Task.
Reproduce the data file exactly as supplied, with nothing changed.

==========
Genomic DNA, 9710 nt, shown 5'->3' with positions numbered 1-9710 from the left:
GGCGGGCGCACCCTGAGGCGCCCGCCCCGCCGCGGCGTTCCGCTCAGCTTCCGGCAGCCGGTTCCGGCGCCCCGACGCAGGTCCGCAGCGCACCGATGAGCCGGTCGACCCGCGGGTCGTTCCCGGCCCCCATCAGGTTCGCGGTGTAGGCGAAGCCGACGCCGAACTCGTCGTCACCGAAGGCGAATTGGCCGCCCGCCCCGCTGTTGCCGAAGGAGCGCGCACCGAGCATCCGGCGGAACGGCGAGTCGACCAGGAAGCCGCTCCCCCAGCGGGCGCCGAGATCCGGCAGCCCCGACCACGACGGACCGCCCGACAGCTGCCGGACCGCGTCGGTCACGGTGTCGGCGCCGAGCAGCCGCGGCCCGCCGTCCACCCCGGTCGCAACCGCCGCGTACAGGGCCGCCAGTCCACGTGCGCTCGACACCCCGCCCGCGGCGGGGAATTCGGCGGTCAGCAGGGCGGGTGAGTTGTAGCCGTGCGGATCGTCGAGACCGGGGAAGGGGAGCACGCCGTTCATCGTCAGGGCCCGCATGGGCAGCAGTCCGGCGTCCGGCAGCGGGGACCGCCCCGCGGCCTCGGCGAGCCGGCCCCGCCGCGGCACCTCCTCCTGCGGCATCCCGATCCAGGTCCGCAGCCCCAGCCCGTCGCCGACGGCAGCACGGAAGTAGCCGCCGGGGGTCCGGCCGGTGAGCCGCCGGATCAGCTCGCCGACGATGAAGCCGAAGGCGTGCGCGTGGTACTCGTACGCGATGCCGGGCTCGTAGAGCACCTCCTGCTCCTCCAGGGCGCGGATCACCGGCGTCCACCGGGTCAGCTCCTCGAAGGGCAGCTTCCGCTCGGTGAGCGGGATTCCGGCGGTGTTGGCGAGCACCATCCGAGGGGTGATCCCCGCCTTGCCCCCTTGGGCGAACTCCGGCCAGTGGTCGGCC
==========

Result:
Genomic DNA, 9710 nt, shown 5'->3' with positions numbered 1-9710 from the left:
GGCGGGCGCACCCTGAGGCGCCCGCCCCGCCGCGGCGTTCCGCTCAGCTTCCGGCAGCCGGTTCCGGCGCCCCGACGCAGGTCCGCAGCGCACCGATGAGCCGGTCGACCCGCGGGTCGTTCCCGGCCCCCATCAGGTTCGCGGTGTAGGCGAAGCCGACGCCGAACTCGTCGTCACCGAAGGCGAATTGGCCGCCCGCCCCGCTGTTGCCGAAGGAGCGCGCACCGAGCATCCGGCGGAACGGCGAGTCGACCAGGAAGCCGCTCCCCCAGCGGGCGCCGAGATCCGGCAGCCCCGACCACGACGGACCGCCCGACAGCTGCCGGACCGCGTCGGTCACGGTGTCGGCGCCGAGCAGCCGCGGCCCGCCGTCCACCCCGGTCGCAACCGCCGCGTACAGGGCCGCCAGTCCACGTGCGCTCGACACCCCGCCCGCGGCGGGGAATTCGGCGGTCAGCAGGGCGGGTGAGTTGTAGCCGTGCGGATCGTCGAGACCGGGGAAGGGGAGCACGCCGTTCATCGTCAGGGCCCGCATGGGCAGCAGTCCGGCGTCCGGCAGCGGGGACCGCCCCGCGGCCTCGGCGAGCCGGCCCCGCCGCGGCACCTCCTCCTGCGGCATCCCGATCCAGGTCCGCAGCCCCAGCCCGTCGCCGACGGCAGCACGGAAGTAGCCGCCGGGGGTCCGGCCGGTGAGCCGCCGGATCAGCTCGCCGACGATGAAGCCGAAGGCGTGCGCGTGGTACTCGTACGCGATGCCGGGCTCGTAGAGCACCTCCTGCTCCTCCAGGGCGCGGATCACCGGCGTCCACCGGGTCAGCTCCTCGAAGGGCAGCTTCCGCTCGGTGAGCGGGATTCCGGCGGTGTTGGCGAGCACCATCCGAGGGGTGATCCCCGCCTTGCCCCCTTGGGCGAACTCCGGCCAGTGGTCGGCC